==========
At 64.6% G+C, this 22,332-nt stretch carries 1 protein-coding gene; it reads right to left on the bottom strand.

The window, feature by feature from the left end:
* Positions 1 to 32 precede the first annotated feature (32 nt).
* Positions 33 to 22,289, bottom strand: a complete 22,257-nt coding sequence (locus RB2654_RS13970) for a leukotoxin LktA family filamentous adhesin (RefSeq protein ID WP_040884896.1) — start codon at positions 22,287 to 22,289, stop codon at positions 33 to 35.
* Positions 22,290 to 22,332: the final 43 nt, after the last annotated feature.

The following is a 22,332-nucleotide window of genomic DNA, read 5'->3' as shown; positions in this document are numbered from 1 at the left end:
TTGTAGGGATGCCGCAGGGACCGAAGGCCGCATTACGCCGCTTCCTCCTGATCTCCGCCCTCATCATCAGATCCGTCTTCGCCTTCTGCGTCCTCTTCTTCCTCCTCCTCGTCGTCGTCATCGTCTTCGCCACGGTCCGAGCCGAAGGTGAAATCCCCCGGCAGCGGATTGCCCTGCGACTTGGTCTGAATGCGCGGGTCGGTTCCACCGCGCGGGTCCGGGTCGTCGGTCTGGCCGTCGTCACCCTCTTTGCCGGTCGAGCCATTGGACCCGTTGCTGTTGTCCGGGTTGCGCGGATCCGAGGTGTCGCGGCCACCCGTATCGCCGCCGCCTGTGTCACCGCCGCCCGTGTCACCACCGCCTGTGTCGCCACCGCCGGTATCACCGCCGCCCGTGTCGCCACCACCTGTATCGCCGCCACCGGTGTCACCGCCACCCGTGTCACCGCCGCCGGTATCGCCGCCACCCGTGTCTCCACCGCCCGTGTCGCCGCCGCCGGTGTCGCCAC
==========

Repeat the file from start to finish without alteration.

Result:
At 64.6% G+C, this 22,332-nt stretch carries 1 protein-coding gene; it reads right to left on the bottom strand.

The window, feature by feature from the left end:
* Positions 1 to 32 precede the first annotated feature (32 nt).
* Positions 33 to 22,289, bottom strand: a complete 22,257-nt coding sequence (locus RB2654_RS13970) for a leukotoxin LktA family filamentous adhesin (RefSeq protein ID WP_040884896.1) — start codon at positions 22,287 to 22,289, stop codon at positions 33 to 35.
* Positions 22,290 to 22,332: the final 43 nt, after the last annotated feature.

The following is a 22,332-nucleotide window of genomic DNA, read 5'->3' as shown; positions in this document are numbered from 1 at the left end:
TTGTAGGGATGCCGCAGGGACCGAAGGCCGCATTACGCCGCTTCCTCCTGATCTCCGCCCTCATCATCAGATCCGTCTTCGCCTTCTGCGTCCTCTTCTTCCTCCTCCTCGTCGTCGTCATCGTCTTCGCCACGGTCCGAGCCGAAGGTGAAATCCCCCGGCAGCGGATTGCCCTGCGACTTGGTCTGAATGCGCGGGTCGGTTCCACCGCGCGGGTCCGGGTCGTCGGTCTGGCCGTCGTCACCCTCTTTGCCGGTCGAGCCATTGGACCCGTTGCTGTTGTCCGGGTTGCGCGGATCCGAGGTGTCGCGGCCACCCGTATCGCCGCCGCCTGTGTCACCGCCGCCCGTGTCACCACCGCCTGTGTCGCCACCGCCGGTATCACCGCCGCCCGTGTCGCCACCACCTGTATCGCCGCCACCGGTGTCACCGCCACCCGTGTCACCGCCGCCGGTATCGCCGCCACCCGTGTCTCCACCGCCCGTGTCGCCGCCGCCGGTGTCGCCAC